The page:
The Thorny Devil (Moloch horridus) is an Australian lizard, also known as the mountain devil, the thorny lizard, or the moloch. This is the sole species of genus Moloch. The thorny dragon grows up to 20 cm (7.9 in) in length, and can live for 15 to 20 years. The females are larger than the males. Most of these lizards are coloured in camouflaging shades of desert browns and tans. These colours change from pale colours during warm weather and to darker colours during cold weather. These animals are covered entirely with conical spines that are mostly uncalcified.
An intimidating array of spikes covers the entire upper side of the body of the thorny dragon. These thorny scales also help to defend it from predators. Camouflage and deception may also be used to evade predation. This lizard's unusual gait involves freezing and rocking as it moves about slowly in search of food, water, and mates.
The thorny devil also features a spiny "false head" on the back of its neck, and the lizard presents this to potential predators by dipping its real head. The "false head" is made of soft tissue.
The thorny dragon's scales are ridged, enabling the animal to collect water from any part of its body by simply touching water, usually with their limbs; via the capillary principle water is transported to the mouth through their skin.
Taxonomy and naming
The names given to this lizard reflect its appearance: the two large horned scales on its head complete the illusion of a dragon. The name Moloch was used for a deity of the ancient Near East. The thorny dragon also has other nicknames people have given it such as the "devil lizard", "thorny devil", "horned lizard", and the "thorny toad".
The thorny dragon was first described in writing by the biologist John Edward Gray in 1841. While it is the only one contained in the genus Moloch, many taxonomists suspect another species might remain to be found in the wild. The thorny dragon is only distantly related to the morphologically similar North American horned lizards of the genus Phrynosoma. This similarity is usually thought of as an example of convergent evolution.
The thorny dragon is covered in hard, rather sharp spines that dissuade attacks by predators by making it difficult to swallow. It also has a false head on its back. When it feels threatened by other animals, it lowers its head between its front legs, and then presents its false head.
Thorny dragons collect moisture in the dry desert by the condensation of dew on their bodies at night. This dew forms on its skin, and then it is channelled to its mouth in hygroscopic grooves between its spines. During rainfalls, capillary action allows the thorny dragon to absorb water from all over its body.
Breeding and reproduction/survival
The females lay a clutch of three to ten eggs between September and December. They put these in a nesting burrow about 30 cm underground. The eggs hatch after about three to four months. Predators that consume thorny dragons include wild birds and goannas.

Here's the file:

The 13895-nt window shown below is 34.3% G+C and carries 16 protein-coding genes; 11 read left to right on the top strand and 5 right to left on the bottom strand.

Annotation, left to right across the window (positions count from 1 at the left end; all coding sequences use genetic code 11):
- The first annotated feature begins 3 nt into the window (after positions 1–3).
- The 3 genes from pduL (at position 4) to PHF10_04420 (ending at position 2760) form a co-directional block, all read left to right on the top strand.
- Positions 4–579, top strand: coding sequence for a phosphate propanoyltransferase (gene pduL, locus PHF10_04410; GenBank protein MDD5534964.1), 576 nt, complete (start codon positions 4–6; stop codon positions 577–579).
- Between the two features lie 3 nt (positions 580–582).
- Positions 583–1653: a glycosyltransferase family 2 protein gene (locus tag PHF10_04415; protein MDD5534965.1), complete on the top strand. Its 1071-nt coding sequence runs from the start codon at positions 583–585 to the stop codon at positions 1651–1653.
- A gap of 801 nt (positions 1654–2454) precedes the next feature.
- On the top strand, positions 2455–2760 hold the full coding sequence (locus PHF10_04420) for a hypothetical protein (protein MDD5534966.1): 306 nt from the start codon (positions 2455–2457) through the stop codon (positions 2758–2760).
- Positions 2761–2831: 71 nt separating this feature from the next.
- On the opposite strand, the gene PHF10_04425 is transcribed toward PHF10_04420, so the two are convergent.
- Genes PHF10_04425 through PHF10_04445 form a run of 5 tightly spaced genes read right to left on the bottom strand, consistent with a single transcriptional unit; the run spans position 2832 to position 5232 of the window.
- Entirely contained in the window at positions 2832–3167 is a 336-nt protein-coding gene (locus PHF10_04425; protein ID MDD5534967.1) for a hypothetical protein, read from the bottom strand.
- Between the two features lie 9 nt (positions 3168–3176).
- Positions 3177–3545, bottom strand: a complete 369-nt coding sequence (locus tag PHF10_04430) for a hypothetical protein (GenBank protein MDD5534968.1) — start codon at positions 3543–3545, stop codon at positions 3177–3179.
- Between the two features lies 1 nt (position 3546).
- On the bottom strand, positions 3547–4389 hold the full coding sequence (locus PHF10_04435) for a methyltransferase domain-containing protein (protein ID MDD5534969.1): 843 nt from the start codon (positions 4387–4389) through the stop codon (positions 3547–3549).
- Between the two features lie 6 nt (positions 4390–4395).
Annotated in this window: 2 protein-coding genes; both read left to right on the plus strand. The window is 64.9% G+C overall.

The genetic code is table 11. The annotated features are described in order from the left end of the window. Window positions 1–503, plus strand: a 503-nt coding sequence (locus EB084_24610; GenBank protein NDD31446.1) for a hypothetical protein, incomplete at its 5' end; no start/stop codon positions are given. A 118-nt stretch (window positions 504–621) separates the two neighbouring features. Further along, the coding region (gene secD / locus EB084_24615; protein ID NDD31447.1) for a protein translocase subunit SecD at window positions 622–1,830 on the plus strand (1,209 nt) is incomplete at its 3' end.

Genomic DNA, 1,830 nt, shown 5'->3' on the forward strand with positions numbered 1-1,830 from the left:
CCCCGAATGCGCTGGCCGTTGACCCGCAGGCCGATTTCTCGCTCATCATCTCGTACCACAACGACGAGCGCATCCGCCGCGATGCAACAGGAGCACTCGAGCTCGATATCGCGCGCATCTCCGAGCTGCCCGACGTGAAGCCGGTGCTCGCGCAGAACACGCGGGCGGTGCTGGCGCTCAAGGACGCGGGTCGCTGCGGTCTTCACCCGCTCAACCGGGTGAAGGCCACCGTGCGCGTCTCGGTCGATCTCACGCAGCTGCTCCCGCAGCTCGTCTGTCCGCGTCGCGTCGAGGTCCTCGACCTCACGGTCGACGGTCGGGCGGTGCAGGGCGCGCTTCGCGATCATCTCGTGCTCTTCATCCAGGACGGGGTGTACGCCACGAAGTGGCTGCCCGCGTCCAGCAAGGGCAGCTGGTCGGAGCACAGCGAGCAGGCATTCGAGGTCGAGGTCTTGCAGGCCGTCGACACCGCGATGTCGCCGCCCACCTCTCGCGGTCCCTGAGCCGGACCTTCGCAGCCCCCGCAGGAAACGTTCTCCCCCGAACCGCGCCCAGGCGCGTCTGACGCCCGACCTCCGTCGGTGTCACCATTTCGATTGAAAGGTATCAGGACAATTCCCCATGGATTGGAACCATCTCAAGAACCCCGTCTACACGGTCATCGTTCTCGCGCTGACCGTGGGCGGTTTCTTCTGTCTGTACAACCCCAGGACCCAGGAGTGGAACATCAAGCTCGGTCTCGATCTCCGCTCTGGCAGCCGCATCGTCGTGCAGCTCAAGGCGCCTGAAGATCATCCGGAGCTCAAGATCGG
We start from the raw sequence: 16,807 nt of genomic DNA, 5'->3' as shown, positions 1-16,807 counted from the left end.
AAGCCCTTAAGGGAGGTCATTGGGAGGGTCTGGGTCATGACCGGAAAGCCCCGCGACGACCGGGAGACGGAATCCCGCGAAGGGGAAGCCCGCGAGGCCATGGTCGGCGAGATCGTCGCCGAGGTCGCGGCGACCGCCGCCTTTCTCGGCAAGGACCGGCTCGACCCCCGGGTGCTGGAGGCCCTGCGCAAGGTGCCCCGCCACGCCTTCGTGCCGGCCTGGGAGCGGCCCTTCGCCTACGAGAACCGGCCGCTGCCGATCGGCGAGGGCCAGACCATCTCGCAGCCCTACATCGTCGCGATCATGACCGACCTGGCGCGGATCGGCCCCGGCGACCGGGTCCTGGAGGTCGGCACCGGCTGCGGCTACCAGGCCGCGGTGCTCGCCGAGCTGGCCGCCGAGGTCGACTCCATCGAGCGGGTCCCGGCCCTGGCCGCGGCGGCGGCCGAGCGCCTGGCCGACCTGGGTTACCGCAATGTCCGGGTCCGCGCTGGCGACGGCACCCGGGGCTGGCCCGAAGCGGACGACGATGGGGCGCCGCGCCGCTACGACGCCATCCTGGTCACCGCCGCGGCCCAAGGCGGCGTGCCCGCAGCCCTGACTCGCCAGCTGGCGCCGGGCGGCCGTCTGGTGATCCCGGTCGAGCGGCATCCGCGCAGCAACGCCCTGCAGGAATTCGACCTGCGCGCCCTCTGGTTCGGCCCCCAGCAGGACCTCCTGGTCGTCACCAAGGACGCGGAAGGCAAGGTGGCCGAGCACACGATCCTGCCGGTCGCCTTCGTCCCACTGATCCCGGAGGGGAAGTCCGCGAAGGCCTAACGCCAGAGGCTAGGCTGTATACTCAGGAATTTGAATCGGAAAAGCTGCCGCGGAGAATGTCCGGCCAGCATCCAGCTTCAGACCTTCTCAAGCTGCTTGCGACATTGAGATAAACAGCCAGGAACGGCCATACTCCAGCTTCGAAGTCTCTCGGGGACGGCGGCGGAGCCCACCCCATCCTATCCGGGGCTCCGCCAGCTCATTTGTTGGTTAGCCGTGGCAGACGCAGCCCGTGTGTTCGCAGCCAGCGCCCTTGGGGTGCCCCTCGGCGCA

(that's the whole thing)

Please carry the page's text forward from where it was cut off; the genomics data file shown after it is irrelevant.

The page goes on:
The popular appeal of the thorny dragon is the basis of an anecdotal petty scam. American servicemen stationed in Southwest Australia decades ago (such as during World War II) were supposedly sold the thorny fruits of a species of weeds, the so-called "double gee" (Emex australis), but those were called "thorny devil eggs" as a part of the scam. Thorny dragons have been kept in captivity.
- Browne-Cooper, Robert; Brian Bush; Brad Maryan; David Robinson (2007). Reptiles and Frogs in the Bush: Southwestern Australia. University of Western Australia Press. pp. 46, 65, 158. ISBN 978-1-920694-74-6.
- Bell, Christopher; Mead, Jim; Swift, Sandra (2009). "Cranial osteology of Moloch horridus (Reptilia: Squamata: Agamidae)". Records of the Western Australian Museum. 25 (Part 2): 201–237. Retrieved 25 May 2015.
- Pianka, E. R.; Pianka, H. D. (1970). "The ecology of Moloch horridus (Lacertilia: Agamidae) in Western Australia". Copeia. 1970: 90–103. doi:10.2307/1441978.
- Australia's Thorny Devil, retrieved 2007-10-31
- Bentley, P. J.; Blumer, F. C. (1962). "Uptake of water by the lizard, Moloch horridus". Nature. 194: 699–700. doi:10.1038/194699a0.
- Pianka, E. R. (1997). "Australia's thorny devil". Reptiles. 5 (11): 14–23.
- Clemente, Christofer; Thompson, Graham G.; Withers, Philip C; Lloyd, David (2004). "Kinematics, maximal metabolic rate, sprint and endurance for a slow-moving lizard, the thorny devil (Moloch horridus)". Australian Journal of Zoology. 52 (5): 487–503. doi:10.1071/ZO04026.
- Meyers, Jay (2005). "Prey capture kinematics of ant-eating lizards". Journal of Experimental Biology. 208: 115–127. doi:10.1242/jeb.01345. PMID 15601883. Retrieved 1 May 2015.
|Wikimedia Commons has media related to Moloch horridus.|